President Trump wants to honor our military with a huge parade, something that is common for other countries all over the world.
That's why Trump wants to make our parade the best, and Trump's plan seems to go all out in doing so.
reuters.com reports: The military parade that President Donald Trump wants to stage, likely in Washington, would cost U.S. taxpayers up to $30 million, the White House budget chief said on Wednesday in remarks on the administration’s fiscal 2019 spending plan.
Mick Mulvaney, who in a congressional hearing continued a broad defense of the $4.4-trillion plan he began earlier this week, was asked about the parade, which Trump’s spending plan does not break out as a specific item.
“The estimates I’ve seen, they’re very preliminary, is between $10 million and $30 million, depending upon the length,” said Mulvaney, director of the U.S. Office of Management and Budget (OMB). “Obviously an hour parade is different from a five-hour parade in terms of the cost and the equipment and those types of things.”
More @ (Link: www.reuters.com)
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President Trump has stated that Washington D.C. will "no longer be a roadblock to rebuilding American" in a new tweet and press release promoting infrastructure spending.
The Anderson Memorial Bridge between Boston and Cambridge, Massachusetts, sits near the heart of Harvard University. The structure’s elegant arches and Georgian Revival design help it blend seamlessly into the surrounding architectural style of America’s oldest college.
It took 11 months to build the original bridge in 1912. When it came time to repair it nearly 100 years later, the project dragged on for close to 5 years—and at a significant cost overrun.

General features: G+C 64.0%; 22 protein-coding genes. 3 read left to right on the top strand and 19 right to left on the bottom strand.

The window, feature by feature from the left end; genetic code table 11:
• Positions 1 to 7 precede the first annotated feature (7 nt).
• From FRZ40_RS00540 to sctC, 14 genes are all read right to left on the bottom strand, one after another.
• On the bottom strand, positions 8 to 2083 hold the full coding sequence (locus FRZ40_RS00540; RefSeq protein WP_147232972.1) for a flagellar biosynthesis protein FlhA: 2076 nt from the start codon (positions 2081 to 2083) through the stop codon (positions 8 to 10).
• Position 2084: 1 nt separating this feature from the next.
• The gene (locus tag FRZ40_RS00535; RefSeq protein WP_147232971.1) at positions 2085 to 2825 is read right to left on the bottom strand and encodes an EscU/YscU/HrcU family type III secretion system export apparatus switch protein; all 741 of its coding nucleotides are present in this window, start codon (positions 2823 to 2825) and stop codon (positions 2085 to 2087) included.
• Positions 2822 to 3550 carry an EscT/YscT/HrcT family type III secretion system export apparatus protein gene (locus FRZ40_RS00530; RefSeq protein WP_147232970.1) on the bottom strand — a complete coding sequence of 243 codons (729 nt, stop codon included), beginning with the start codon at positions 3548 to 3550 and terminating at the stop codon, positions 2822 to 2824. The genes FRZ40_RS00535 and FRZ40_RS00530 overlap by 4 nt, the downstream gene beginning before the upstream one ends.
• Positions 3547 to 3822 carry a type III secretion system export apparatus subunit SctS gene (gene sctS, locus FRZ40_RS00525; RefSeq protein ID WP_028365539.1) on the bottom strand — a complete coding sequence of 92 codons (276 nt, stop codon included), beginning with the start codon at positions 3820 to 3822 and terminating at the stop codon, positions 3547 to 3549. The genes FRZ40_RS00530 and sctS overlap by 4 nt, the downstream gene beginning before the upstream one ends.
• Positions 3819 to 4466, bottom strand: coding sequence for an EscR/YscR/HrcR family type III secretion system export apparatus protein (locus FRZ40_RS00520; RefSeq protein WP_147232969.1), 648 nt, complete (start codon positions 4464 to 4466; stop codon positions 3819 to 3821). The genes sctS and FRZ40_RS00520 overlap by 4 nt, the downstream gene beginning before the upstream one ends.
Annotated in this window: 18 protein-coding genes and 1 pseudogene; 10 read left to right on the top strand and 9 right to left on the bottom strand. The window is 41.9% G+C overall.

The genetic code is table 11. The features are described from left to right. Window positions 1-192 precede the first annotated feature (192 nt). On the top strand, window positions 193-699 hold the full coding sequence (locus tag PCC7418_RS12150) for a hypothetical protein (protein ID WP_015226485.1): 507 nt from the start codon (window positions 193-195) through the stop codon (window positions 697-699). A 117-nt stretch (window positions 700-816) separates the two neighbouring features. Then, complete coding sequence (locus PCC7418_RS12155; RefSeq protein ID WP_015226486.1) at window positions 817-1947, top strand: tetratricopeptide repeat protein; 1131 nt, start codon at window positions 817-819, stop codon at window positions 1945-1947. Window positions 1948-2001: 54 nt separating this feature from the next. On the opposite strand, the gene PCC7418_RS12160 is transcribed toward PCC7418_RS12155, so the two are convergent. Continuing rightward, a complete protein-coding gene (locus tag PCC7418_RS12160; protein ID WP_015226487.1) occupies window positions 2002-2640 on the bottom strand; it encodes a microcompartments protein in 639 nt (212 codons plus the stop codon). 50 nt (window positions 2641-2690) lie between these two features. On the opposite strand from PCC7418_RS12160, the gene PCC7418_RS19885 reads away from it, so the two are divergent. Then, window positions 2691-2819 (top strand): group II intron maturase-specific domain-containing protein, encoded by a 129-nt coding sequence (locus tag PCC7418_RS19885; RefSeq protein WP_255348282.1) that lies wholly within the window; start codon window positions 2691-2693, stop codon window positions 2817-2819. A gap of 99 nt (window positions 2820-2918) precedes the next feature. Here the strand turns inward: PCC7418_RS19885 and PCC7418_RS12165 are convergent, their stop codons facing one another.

So with all the advantages of modern technology, why did it take more than 5 times as long to repair the structure today as it did to create it outright more than a century ago? Unsurprisingly, the reason has little to do with engineering or technical demands. Rather, the Anderson Bridge project was a victim of a bloated, tangled patchwork of regulatory oversight, including a historical commission, environmental agencies, and state transportation bureaucrats, among others.
“We built the Empire State Building in just 1 year—is it not a disgrace that it can now take 10 years just to get a permit approved for a simple road?,” President Donald J. Trump asked during his first State of the Union Address on January 30. “Any bill must . . . streamline the permitting and approval process—getting it down to no more than two years, and perhaps even one.”
This week, President Trump released his Legislative Outline for Rebuilding Infrastructure in America, a 53-page document that lays out six principles for reversing this unacceptable course. Here is what the President is calling upon Congress to help him achieve:
Read more: (Link: www.whitehouse.gov)
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